Crim v. Handley

Court Documents

United States Supreme Court

94 U.S. 652

Crim  v.  Handley

APPEAL from the Circuit Court of the United States for the Southern District of Georgia.

Handley, on the 14th of April, 1873, brought suit in the Circuit Court of the United States for the Southern District of Georgia against Crim and Peeples, surviving partners of King, Crim, & Co., on four promissory notes, executed by the firm to Buffington & Co.

The defence was payment. Peeples also pleaded his discharge in bankruptcy.

When the case was called, no motion was made for a continuance. The evidence offered by the defendants was admitted at the trial without objection, no charge to the jury was asked, and there is, consequently, no bill of exceptions.

The defendants offered in evidence sundry receipts showing payments.

Harper, the attorney in whose hands Buffington & Co. had placed these notes, and Crim and Peeples, the defendants, were witnesses, and testified as to the alleged payments.

Upon this evidence the case was submitted, and it resulted in a verdict and a judgment for $3,154.21 against Crim. Peeples was discharged, on the plea of bankruptcy.

Crim then moved for a new trial, on grounds which do not appear. The motion was denied. He then filed his bill for an injunction and a new trial, all the allegations of which, in support of the relief prayed for, were fully answered and denied; and the case was heard in August, 1873, when the injunction was denied. No decision was made on the demurrer, which was also filed, but the bill was retained, for the purpose of being heard at the next term.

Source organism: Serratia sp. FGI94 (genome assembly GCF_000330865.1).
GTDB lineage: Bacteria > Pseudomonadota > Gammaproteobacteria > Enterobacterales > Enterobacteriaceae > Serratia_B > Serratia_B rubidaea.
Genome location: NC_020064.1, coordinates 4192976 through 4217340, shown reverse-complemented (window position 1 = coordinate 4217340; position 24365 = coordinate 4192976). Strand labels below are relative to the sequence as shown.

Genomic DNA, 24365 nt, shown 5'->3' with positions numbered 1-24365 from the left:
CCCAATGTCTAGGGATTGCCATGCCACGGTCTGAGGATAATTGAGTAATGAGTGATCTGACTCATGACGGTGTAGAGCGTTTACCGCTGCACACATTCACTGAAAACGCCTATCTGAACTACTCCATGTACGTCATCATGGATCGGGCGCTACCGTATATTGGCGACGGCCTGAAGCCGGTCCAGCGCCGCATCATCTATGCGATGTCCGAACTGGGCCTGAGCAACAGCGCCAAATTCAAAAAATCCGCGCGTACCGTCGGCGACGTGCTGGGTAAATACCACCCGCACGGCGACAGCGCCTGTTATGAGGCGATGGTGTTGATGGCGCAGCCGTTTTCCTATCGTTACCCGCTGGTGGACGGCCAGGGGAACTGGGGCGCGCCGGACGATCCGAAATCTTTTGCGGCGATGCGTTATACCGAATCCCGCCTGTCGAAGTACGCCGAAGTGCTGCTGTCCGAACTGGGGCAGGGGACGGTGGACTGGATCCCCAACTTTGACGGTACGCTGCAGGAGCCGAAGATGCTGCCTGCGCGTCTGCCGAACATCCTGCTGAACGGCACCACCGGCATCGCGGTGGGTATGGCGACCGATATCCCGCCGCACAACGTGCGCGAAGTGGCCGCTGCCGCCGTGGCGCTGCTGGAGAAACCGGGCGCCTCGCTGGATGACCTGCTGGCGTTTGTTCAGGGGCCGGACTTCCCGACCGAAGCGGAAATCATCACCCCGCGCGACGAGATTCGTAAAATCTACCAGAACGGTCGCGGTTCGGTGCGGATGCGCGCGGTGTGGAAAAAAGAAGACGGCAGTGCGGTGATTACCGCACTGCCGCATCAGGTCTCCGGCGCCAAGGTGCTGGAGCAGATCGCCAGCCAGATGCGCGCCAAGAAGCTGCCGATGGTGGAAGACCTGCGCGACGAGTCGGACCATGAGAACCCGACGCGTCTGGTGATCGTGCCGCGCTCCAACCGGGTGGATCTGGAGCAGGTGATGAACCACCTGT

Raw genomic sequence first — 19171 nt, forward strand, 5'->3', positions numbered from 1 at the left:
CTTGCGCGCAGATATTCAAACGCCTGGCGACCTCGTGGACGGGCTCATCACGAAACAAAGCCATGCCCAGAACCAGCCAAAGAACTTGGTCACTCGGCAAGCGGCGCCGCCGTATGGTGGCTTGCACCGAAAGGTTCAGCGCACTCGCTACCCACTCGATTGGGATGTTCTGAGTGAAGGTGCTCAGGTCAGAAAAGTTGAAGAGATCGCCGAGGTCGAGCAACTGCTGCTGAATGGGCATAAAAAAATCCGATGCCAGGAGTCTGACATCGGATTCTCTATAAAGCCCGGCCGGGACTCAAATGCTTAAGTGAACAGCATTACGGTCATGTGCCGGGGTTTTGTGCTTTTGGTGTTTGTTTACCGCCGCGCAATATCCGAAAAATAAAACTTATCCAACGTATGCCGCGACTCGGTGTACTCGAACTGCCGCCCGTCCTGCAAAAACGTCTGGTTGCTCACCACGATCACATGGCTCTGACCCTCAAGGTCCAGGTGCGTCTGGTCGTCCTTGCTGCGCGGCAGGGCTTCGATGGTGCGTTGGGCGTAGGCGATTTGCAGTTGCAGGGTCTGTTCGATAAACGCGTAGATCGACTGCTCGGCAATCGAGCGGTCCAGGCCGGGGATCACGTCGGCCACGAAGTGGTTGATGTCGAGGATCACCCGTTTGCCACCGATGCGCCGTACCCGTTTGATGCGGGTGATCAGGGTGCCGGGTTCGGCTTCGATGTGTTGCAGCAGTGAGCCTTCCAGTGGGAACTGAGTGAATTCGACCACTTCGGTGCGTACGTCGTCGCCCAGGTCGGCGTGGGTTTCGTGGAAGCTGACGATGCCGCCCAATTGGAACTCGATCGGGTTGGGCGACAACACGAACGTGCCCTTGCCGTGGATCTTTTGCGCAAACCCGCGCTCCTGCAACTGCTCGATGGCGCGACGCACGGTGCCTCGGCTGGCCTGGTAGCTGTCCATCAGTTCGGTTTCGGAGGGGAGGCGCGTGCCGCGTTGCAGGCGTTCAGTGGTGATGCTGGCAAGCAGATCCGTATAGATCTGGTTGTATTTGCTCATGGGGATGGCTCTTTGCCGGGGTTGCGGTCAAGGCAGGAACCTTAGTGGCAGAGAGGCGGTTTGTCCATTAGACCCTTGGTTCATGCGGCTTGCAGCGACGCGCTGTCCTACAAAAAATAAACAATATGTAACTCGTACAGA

Testimony was taken by Crim to sustain his allegation that the notes had been paid, and the principal witnesses were again he, Peeples, and Harper.

The chief grounds relied on by Crim for the intervention of equity were, first, that a certain record in a proceeding on the equity side of one of the State courts, alleged to have an important bearing on the question of payment, could not be found by the clerk of that court up to the time of trial; second, that Peeples, when testifying in the common-law case, was not in a condition of mind to tell all he knew and to speak truly. In support of this latter ground, Peeples swears that, two or three days before the trial, he had been seriously ill; had not slep scarcely any for three nights; had taken opium freely; and at the time he testified was in such bad condition that he could not remember the facts in the case. He swears that in another trial he will testify to sundry payments amounting to $3,251.

Upon a final hearing the bill was dismissed, and Crim appealed to this court.

Mr. R. F. Lyon for the appellant.

Mr. Philip Phillips and Mr. W. H. Phillips for the appellee.

MR. JUSTICE CLIFFORD delivered the opinion of the court.


This work is in the public domain in the United States because it is a work of the United States federal government (see 17 U.S.C. 105).